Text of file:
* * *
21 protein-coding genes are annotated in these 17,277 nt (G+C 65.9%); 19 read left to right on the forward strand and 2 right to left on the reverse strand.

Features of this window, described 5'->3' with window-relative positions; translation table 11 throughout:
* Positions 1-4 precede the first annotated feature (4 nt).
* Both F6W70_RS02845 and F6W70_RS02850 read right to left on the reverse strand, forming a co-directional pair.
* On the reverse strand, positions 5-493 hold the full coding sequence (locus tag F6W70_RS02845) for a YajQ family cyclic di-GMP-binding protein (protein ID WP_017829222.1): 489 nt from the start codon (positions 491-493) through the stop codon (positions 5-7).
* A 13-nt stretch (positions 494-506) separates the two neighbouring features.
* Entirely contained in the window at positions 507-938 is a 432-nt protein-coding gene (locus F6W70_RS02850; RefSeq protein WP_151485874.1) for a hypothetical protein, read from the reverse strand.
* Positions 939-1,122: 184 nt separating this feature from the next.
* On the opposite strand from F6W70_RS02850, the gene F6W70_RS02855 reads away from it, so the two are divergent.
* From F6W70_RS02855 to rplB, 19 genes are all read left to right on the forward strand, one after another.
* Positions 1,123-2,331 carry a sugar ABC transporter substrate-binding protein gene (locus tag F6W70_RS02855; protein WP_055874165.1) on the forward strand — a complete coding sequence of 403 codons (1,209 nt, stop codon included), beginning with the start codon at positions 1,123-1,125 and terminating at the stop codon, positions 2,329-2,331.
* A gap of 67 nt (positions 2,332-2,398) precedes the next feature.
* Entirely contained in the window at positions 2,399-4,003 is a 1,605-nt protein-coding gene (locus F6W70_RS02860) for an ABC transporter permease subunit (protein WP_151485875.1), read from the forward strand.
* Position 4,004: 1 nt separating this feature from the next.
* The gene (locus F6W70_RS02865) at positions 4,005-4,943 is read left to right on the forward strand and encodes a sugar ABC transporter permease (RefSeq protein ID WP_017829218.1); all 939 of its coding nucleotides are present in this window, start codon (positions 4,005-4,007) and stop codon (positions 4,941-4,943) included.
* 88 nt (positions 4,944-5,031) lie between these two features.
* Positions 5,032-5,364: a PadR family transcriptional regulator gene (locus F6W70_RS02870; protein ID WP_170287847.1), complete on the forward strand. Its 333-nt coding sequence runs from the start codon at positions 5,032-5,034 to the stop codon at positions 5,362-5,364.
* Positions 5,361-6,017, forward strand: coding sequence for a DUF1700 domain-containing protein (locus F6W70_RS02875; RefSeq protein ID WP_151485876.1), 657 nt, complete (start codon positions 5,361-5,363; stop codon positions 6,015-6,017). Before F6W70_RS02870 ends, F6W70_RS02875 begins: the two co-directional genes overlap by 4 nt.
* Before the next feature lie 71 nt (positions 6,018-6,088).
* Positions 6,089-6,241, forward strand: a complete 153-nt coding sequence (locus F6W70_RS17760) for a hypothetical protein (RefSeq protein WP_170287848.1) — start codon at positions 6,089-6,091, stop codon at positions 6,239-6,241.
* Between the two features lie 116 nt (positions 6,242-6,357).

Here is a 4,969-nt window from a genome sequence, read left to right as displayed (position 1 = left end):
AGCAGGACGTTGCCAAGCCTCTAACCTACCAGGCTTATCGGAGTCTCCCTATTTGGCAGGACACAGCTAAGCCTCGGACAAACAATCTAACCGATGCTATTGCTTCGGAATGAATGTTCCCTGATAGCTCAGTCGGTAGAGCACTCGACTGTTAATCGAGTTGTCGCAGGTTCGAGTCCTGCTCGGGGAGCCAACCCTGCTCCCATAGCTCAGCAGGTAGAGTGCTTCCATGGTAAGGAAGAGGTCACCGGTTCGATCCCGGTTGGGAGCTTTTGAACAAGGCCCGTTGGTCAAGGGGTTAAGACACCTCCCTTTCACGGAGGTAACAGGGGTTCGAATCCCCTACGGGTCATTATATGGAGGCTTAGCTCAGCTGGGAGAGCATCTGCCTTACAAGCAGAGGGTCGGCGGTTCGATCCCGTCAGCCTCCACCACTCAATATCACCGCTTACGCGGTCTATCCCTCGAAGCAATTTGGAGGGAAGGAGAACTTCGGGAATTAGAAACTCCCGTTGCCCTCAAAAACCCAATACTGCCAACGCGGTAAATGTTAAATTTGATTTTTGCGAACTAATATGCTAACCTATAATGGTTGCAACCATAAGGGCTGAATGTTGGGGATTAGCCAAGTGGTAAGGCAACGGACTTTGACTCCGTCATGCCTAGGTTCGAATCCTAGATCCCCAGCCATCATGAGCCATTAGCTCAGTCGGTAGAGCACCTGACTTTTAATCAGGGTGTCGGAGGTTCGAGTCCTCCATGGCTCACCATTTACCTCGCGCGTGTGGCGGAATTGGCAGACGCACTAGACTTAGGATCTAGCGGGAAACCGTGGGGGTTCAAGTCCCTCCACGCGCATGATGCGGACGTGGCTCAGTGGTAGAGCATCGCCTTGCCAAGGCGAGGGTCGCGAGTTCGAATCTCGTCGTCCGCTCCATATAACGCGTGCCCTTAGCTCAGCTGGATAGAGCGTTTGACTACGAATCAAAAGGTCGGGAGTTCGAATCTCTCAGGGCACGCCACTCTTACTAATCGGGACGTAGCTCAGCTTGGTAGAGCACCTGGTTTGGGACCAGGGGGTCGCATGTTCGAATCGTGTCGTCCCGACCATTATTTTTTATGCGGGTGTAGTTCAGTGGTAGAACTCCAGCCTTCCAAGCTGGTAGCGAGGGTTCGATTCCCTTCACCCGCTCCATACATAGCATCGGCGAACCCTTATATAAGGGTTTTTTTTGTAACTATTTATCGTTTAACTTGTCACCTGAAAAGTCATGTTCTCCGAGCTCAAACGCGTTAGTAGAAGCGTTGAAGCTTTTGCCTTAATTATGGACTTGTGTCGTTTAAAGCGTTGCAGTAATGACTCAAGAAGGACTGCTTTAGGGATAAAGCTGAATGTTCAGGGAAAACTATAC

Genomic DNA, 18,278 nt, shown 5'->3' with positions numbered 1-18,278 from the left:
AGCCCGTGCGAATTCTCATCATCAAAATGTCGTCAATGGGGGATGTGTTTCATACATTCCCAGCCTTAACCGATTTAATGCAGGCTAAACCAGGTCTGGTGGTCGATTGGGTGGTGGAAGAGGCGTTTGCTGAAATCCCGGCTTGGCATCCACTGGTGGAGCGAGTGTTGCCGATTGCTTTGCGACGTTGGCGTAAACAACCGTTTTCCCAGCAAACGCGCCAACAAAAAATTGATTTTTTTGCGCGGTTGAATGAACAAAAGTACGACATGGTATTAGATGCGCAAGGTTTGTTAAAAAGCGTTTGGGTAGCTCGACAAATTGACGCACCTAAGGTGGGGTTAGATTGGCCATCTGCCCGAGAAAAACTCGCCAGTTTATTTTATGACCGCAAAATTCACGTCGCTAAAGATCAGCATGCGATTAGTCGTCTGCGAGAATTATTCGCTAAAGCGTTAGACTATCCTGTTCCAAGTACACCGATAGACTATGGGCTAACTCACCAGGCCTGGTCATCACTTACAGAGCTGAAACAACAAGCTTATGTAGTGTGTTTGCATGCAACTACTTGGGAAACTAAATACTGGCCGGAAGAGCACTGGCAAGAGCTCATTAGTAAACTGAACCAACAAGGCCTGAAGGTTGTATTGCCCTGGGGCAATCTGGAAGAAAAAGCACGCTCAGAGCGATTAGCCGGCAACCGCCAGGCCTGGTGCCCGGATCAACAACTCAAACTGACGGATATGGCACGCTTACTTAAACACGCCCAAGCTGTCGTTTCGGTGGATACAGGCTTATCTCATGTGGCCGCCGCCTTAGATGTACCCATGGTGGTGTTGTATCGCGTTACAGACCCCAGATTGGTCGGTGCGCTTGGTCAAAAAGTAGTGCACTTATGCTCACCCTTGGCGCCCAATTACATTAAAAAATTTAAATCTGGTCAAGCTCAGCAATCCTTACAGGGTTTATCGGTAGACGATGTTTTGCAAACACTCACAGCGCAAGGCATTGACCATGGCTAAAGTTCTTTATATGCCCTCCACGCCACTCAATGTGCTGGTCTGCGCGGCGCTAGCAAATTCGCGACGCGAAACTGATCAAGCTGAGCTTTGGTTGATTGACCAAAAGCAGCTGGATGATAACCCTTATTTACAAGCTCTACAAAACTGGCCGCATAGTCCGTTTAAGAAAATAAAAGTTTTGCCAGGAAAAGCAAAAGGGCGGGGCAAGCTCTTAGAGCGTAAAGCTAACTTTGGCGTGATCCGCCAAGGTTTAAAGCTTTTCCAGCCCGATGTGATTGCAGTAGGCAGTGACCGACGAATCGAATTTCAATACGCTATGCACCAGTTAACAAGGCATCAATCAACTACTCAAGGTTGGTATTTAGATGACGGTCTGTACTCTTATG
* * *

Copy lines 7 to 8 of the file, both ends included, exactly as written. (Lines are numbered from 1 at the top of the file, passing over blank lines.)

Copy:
* Entirely contained in the window at positions 507-938 is a 432-nt protein-coding gene (locus F6W70_RS02850; RefSeq protein WP_151485874.1) for a hypothetical protein, read from the reverse strand.
* Positions 939-1,122: 184 nt separating this feature from the next.